The latest statistics are terrifying. Or, at least, they should be.
In the week after New Year’s Eve, Los Angeles County recorded approximately 174,000 COVID-19 cases, or nearly 1.7% of all Angelenos. On Thursday alone, we hit a record 37,215 new infections, primarily driven by the extraordinarily contagious Omicron variant, which now accounts for about 85% of coronavirus infections across the region. We broke another record on Friday, with 43,712 recent outbreaks.
The increase is so severe that city officials are canceling sick leave, offering overtime and ordering longer shifts just to maintain public safety services, while more than 1,000 police, firefighters and paramedics are infected with COVID-19 . The emergency rooms are overcrowded.
Across the state and across the country it’s pretty much the same story.
“I don’t think we’ve seen the peak,” Rochelle Walensky, director of the US Centers for Disease Control and Prevention (CDC), told the “Today” show on Friday, adding that “Hospitals right now are full of people who are not vaccinated.”
Yet in Dr. Roberto Vargas’ corner of California in South Los Angeles, where he has been helping lead an effort to persuade black and Latino residents who hesitate to get vaccinated, what he hears is not terror by Ómicron, but resignation. And, perhaps more worryingly, what you hear more and more is surrender.
“There were people who said ‘it’s okay, I could have safely hidden and stayed away from people,’ but that doesn’t seem to matter,” Vargas said. “So now this next wave means’ everyone is catching COVID. Why didn’t I get infected now? ‘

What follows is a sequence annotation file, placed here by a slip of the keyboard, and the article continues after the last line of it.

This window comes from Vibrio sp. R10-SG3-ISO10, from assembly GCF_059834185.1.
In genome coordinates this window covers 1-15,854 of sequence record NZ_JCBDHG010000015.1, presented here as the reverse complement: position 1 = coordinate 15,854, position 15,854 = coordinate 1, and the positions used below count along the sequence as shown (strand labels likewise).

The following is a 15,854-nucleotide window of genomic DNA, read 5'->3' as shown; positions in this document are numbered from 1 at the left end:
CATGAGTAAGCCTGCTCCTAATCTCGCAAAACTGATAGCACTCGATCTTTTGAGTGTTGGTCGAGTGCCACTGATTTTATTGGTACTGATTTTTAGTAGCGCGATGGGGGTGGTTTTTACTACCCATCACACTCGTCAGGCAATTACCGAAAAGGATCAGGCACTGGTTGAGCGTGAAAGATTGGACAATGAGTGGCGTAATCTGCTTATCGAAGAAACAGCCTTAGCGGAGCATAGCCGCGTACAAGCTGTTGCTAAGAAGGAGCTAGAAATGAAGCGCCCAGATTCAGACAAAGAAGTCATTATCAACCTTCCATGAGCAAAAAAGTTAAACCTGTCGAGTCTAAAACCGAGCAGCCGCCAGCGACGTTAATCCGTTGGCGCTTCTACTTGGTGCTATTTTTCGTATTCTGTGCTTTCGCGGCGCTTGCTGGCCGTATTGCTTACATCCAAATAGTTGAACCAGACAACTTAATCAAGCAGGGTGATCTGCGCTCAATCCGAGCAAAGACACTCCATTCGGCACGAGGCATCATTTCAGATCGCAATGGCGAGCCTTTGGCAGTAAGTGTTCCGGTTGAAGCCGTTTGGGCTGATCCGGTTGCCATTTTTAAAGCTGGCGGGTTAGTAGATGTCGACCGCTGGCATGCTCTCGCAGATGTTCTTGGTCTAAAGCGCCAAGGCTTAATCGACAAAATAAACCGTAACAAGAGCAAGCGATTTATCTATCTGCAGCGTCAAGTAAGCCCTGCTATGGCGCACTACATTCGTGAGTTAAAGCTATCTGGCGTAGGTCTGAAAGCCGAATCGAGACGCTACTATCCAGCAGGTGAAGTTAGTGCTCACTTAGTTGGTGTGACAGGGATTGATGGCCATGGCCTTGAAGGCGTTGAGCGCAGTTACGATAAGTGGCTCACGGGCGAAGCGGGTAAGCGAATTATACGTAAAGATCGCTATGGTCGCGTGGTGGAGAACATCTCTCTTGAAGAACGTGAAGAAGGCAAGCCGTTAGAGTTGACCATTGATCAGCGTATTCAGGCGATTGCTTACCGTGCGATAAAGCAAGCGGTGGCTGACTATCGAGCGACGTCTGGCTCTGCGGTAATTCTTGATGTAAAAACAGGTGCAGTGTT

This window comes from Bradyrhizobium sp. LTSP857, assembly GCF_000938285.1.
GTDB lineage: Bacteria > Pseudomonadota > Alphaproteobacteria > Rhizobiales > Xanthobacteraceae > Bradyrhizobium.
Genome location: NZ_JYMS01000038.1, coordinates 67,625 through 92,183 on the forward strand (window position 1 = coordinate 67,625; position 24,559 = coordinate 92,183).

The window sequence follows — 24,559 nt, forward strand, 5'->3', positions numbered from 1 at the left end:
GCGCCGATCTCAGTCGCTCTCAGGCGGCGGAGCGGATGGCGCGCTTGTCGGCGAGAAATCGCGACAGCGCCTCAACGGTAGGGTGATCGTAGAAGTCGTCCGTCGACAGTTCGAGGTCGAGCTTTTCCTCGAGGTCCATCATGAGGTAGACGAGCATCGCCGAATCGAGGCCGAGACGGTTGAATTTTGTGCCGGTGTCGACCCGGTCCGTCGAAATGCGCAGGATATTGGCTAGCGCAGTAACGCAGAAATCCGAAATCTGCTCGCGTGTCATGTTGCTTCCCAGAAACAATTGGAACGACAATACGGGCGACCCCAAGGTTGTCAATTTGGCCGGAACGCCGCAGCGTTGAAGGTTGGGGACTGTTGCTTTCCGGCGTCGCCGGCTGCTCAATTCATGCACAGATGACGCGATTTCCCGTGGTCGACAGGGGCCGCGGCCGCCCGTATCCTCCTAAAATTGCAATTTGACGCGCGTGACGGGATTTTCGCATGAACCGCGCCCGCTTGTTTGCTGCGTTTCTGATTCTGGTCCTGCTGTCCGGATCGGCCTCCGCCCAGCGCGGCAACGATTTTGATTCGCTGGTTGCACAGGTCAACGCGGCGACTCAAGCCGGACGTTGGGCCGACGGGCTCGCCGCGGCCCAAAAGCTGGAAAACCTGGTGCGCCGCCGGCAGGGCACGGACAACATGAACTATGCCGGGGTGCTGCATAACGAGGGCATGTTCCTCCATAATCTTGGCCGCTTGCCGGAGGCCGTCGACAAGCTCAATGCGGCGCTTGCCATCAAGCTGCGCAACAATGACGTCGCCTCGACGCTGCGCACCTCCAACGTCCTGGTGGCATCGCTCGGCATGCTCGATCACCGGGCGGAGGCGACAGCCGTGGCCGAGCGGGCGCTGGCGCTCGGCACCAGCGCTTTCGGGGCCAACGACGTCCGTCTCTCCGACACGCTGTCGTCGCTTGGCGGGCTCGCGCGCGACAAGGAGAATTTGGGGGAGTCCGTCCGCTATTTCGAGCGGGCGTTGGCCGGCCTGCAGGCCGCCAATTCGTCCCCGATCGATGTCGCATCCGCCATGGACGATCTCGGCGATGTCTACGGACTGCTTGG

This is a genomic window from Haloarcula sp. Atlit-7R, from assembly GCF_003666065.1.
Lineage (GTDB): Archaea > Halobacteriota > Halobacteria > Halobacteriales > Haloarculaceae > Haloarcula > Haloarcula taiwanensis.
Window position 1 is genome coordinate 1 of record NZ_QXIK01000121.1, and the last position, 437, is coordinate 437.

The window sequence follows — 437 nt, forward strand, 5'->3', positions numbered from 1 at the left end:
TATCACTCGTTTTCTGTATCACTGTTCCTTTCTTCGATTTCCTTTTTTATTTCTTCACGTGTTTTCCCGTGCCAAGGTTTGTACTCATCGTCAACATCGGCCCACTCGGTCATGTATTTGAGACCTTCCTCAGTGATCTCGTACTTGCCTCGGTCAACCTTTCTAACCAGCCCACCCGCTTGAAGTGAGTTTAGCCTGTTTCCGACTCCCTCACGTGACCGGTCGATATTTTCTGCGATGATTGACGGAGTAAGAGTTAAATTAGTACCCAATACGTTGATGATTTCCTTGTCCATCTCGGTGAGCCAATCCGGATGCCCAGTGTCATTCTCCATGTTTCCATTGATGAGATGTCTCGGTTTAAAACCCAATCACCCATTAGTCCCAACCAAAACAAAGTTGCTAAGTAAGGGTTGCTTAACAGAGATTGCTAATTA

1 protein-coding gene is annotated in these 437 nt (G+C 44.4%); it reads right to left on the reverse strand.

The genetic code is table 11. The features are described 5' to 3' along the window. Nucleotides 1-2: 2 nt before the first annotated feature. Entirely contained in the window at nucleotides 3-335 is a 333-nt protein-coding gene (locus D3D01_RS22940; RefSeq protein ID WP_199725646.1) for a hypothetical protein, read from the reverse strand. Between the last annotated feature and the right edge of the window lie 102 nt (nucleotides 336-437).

If that sounds silly and more than fatalistic, well, it is. As much as taking children to a “COVID-19 party” to deliberately infect them so that they theoretically have natural immunity when, in reality, they could easily end up in intensive care.
However, this relatively new mindset has created another challenge for public health officials trying to deliver the most effective message to get people to decide to apply antigens.
As a reminder, 75% of Los Angeles County residents have had at least one dose of a vaccine, 67% are fully inoculated, and about 25% have received a booster. But nearly half of black and Latino residents remain unvaccinated.
The problem with Omicron is twofold.
The first part is the (evolving) thought that this variant causes milder infections and is less lethal than previous strains, which is generally true, but not always, particularly among those who are not vaccinated or have no boosters. .
However, Vargas told me about a family member who had refused to inoculate himself and contracted COVID-19 during the holidays. Fortunately, he recovered without needing to be hospitalized, but considered that the experience of a coronavirus infection “is not so bad.”
“I was so mad,” recalls vice dean of the Charles R. Drew University of Medicine and Science. “It is a difficult message to give [sobre las vacunas] because the current attitude is, well, everyone is getting COVID, and people are looking around and they see that many people have coronavirus and do not die. “
In fact, as of this week, county hospitals were treating only a fraction of the coronavirus-positive patients they had treated in the same span last year, when the deadly Delta variant was circulating more widely than it is today.
“This can change, obviously,” Los Angeles County Public Health Director Barbara Ferrer warned Thursday. “Hospitalizations are a lagging indicator. And as cases increase, soon after, we start to see increases in revenue. “
Hospitals are already dealing with staff shortages on their own, as nurses and doctors report sick.